March 3, 2005


Cedar revolution: Can the French and the Anglo-Saxons walk the road to Damascus together? (Timothy Garton Ash, March 3, 2005, The Guardian)

Has Osama bin Laden started a democratic revolution in the Middle East? One of very few universally valid laws of history is the law of unintended consequences. The effects of what men and women do are rarely those they intend, and sometimes they are the exact opposite. If that happens here, it would be hard to imagine a nicer illustration of the law.

Suppose al-Qaida had not destroyed the twin towers in New York. Would the Middle East be in such ferment? Would there be demonstrators for Lebanese independence on what people have already called "liberation square" in Beirut? Would there now be a serious beginning for a Palestinian state, elections (however flawed) in Iraq and even tiny palm shoots of democratic reform in Egypt and Saudi Arabia? And would the democratisation of the wider Middle East be a central preoccupation of American and European policy? [...]

To say this does not mean that George Bush has been right all along. It doesn't mean the Iraq war was right. There's a crowing triumphalist narrative out of Washington which is to be resisted - not because it comes from Washington, but because it's wrong and counter-productive. Here, for example, is what the undersecretary of state for global affairs, Paula Dobriansky, said on Monday: "As the president noted in Bratislava just last week, there was a rose revolution in Georgia, an orange revolution in Ukraine, and most recently, a purple revolution in Iraq. In Lebanon, we see growing momentum for a 'cedar revolution' that is unifying the citizens of that nation to the cause of true democracy and freedom from foreign influence."

Spot the odd one out. "Purple revolution" in Iraq? Purple, as in the colour of blood? There's a vital difference between a democratic revolution which is peaceful, authentic and generated by people inside a country and one that is imposed, or kick-started, by a military invasion and occupation.

With the exceptions of Spain, Portugal and Switzerland is there a country in Western Europe whose current democracy was installed by democratic revolution? Weren't they all imposed by Anglo-American invasion and occupation?

Posted by Orrin Judd at March 3, 2005 9:29 AM

I wonder whether this moron thought of the color metaphor first, and then had figure out how to fill up a page with impressionistic "analysis". Tellingly, he blows the interpretation of Iraq's "purple revolution". Purple is not the color of blood. Purple is a mixture of Red and Blue. Red is the color of blood, both coalition and Iraqi; Blue is the color of the first free elections in the Arab world. If you think you could have had the latter without the other, or that the latter is somewhat tainted because it involved blood shedding, you may be beyond reasoning.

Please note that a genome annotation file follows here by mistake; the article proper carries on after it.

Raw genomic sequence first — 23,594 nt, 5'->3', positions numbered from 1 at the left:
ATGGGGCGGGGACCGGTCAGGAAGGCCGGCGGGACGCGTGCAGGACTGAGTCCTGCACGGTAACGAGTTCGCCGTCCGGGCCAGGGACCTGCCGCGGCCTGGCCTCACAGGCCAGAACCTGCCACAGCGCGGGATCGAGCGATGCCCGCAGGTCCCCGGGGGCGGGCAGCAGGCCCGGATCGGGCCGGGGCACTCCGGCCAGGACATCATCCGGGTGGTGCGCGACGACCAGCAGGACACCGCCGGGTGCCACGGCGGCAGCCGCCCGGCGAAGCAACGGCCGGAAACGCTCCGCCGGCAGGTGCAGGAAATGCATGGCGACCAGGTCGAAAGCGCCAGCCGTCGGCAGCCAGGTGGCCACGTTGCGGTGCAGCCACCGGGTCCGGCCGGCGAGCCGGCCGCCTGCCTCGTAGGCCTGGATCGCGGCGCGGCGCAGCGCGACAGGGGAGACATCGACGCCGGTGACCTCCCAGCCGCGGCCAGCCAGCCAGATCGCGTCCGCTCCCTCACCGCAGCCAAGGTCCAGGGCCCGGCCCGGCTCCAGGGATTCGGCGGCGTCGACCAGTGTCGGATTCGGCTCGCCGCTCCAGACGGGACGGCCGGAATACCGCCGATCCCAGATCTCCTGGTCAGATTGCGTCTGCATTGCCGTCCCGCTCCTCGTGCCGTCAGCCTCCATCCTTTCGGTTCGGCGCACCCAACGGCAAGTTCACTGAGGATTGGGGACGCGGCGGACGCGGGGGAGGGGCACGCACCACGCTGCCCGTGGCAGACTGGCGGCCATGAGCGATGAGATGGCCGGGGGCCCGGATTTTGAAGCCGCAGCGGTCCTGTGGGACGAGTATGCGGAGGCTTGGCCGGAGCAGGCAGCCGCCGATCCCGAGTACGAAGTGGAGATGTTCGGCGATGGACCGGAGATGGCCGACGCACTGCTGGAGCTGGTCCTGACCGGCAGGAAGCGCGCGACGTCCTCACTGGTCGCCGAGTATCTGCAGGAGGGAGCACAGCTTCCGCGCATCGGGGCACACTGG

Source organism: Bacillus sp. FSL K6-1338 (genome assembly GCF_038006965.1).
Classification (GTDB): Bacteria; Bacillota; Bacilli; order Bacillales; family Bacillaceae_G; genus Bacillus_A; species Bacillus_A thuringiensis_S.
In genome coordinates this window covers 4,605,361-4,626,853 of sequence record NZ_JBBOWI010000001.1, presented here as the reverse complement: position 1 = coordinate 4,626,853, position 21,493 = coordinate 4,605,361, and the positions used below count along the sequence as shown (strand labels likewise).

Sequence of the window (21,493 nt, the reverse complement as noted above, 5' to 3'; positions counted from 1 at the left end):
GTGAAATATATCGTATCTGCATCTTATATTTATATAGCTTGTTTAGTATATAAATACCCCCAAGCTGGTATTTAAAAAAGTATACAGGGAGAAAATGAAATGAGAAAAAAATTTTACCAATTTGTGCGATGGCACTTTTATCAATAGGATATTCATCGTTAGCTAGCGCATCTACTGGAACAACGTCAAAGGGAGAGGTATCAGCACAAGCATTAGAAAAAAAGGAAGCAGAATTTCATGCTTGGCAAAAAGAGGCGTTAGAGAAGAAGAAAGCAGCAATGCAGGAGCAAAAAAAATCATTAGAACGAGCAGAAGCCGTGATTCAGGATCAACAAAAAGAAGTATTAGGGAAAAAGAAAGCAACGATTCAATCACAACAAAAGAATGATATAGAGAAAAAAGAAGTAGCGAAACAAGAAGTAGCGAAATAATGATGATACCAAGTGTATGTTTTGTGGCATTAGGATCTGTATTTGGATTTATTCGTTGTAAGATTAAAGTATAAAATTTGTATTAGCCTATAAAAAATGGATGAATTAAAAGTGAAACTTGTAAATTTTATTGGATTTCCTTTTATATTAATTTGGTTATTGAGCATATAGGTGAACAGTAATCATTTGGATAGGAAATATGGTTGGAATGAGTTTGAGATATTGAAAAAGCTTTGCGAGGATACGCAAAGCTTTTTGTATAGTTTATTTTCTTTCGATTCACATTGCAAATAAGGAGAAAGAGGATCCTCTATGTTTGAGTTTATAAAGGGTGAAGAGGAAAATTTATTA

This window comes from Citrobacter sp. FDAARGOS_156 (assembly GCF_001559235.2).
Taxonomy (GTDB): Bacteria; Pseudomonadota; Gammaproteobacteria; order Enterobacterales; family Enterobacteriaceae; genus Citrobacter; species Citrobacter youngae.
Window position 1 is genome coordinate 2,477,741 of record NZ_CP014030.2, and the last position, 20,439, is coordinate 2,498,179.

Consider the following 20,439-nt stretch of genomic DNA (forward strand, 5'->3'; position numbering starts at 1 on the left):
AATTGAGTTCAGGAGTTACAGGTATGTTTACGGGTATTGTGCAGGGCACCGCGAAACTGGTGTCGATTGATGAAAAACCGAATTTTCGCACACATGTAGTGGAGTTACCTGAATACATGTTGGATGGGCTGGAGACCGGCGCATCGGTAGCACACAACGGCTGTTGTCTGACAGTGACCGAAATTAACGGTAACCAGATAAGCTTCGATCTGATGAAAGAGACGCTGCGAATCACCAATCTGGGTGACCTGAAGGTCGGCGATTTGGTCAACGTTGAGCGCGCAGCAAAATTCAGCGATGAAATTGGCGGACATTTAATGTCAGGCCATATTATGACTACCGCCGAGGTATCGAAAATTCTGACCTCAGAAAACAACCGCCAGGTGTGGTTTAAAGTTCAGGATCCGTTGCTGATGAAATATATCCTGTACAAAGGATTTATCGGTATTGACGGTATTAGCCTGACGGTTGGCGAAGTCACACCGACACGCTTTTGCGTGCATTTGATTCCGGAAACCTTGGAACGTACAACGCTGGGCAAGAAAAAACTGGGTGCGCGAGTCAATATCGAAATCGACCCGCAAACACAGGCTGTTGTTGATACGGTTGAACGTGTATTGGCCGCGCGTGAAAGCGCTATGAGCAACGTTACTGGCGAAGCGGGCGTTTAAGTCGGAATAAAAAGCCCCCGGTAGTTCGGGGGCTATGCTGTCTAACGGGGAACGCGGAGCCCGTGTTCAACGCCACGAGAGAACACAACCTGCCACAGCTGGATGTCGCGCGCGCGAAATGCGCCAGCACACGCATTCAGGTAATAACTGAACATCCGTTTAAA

Posted by: Moe from NC at March 3, 2005 9:51 AM

When did purple become the color of blood (as opposed to, say, rose)? Purple was the color of the ink that marked an Iraqi voter's hand.

Posted by: pj at March 3, 2005 9:51 AM

The Klingon blood in Star Trek VI was purple so it could get a PG rating and yet still keep the cool zero-gravity effect. Maybe that's what he's talking about. It has about as much to do with reality as Star Trek VI.

Posted by: Governor Breck at March 3, 2005 10:40 AM

One should note that Sweden is democratic without having it installed by Anglo-American troops. (Norway, Denmark, and France maybe qualify as well, if you don't count the Great WW II Rescue -- they were democracies before the war)

Posted by: Tony Zbaraschuk at March 3, 2005 10:43 AM

But collaborators during.

Posted by: oj at March 3, 2005 10:54 AM

--Would there now be a serious beginning for a Palestinian state, --

once the thug was dead, anything was possible.

Posted by: Sandy P at March 3, 2005 10:55 AM

When will we liberate Liechtenstein? The Shah always falls.

Posted by: h-man at March 3, 2005 11:59 AM

Bush said he was going to do it. They said don't do it. Bush went ahead and started doing it. They said he is messing it up, we have to pull out now.

Now Bush has done it. They say Bush had nothing to do with it.

This doofus says that Osama gets the credit.


Posted by: Robert Schwartz at March 3, 2005 2:57 PM

The British, preferring to be subjects rather than citizens and allowing a group of people to inherit political power rather than run for election, have no appreciation or understanding of democracy. Many members of their chattering classes and political class are the products of inherited place not actual merit and resist the notion that the people should choose their rulers.

Posted by: Bart at March 4, 2005 8:38 AM